Bloom and pollination: High anxiety on our mountain-top vineyards
The tough spring weather, cold, wet and foggy, has taken its toll on our crop this season. Regardless, we have to make sure that the berry clusters that make it through the challenging Spring have the best chance of turning into the complex, full-flavored grapes that are at the heart of our Pinot Noirs.
The green house for the vines that we use to protect the tender clusters from harsh weather helps with pollination. Grapevines are self-pollinating, so don’t need bees or wind to spread the pollen around. But even when pollination takes place, cold, rain and wind can stop the transformation of the little flowers into actual berries.
Another technique to improve fruit set – when flowers turn to berries – is tipping. This involves strategically removing the new green tips at the end of each cane. By removing these carb sinks – new leaf growth – we redirect the plant’s energy into the berries.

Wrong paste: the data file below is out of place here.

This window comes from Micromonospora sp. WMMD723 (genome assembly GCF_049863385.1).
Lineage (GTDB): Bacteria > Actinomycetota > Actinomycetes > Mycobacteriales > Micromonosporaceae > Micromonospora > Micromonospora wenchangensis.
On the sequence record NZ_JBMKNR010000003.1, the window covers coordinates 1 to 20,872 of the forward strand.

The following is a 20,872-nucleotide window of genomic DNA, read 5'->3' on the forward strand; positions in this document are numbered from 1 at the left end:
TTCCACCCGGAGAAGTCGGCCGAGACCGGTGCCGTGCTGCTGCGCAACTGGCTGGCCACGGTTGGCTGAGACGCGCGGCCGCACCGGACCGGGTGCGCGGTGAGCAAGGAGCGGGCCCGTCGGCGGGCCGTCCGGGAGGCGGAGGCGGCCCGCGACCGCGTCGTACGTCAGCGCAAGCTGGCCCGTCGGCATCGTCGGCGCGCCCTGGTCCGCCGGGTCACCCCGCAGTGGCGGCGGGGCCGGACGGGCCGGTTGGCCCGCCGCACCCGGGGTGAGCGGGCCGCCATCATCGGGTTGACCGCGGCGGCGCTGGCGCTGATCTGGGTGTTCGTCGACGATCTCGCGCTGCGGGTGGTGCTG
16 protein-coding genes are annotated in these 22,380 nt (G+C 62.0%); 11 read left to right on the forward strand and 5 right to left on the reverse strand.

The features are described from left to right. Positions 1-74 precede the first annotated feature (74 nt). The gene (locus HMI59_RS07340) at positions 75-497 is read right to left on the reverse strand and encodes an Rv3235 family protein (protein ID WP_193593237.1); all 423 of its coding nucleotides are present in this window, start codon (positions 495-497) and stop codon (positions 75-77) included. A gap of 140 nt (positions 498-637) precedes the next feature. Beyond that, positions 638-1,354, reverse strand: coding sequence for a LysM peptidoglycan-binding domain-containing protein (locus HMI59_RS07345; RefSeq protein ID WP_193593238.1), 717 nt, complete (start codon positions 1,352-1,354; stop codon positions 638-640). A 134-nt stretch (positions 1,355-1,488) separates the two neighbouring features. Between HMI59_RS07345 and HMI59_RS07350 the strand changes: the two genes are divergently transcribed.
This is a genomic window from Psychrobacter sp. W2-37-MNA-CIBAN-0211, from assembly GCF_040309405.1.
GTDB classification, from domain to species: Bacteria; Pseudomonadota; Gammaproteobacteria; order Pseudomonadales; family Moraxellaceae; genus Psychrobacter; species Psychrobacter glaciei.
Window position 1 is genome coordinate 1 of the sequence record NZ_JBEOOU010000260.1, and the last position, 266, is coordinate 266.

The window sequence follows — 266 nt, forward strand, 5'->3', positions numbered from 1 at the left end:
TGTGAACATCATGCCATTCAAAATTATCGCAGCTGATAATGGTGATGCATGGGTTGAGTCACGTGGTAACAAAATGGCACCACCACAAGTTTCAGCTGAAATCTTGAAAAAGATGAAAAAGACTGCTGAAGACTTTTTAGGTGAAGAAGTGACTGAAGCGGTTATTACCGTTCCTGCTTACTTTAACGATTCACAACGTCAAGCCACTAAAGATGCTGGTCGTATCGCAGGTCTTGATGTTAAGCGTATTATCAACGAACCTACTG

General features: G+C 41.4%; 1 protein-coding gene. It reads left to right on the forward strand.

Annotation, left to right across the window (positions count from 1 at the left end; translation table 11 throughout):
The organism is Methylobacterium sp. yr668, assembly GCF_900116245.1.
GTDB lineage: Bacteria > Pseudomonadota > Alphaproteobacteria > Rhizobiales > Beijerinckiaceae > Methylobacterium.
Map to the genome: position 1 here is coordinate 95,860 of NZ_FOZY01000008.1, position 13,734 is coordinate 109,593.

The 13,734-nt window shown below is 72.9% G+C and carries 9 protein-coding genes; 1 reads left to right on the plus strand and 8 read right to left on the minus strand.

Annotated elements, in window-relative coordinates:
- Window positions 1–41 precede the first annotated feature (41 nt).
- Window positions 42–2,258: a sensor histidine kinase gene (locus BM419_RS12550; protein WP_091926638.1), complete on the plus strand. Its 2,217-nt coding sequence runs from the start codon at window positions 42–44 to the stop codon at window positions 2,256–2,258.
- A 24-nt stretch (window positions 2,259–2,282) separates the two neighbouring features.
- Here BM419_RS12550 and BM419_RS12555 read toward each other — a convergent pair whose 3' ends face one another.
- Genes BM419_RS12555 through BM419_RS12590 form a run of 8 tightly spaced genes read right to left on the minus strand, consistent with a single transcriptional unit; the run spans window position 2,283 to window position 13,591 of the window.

Typically, a Pinot Noir grape cluster has 240 flowers that produce about 80 berries. When we tip the vines, we can increase the number of berries per cluster. This means that the berries are crowded and can’t grow large. We also know that smaller berries produce fewer seeds and more skin to juice ratio resulting in a better wine.
However, as mentioned, the very tough spring weather means our fruit set will be less than in previous years, so we are watching, again, very carefully to see if our techniques will result in improved quality. We already focus on high-quality, low-yield harvests, but this year’s crop has already faced its share of challenges!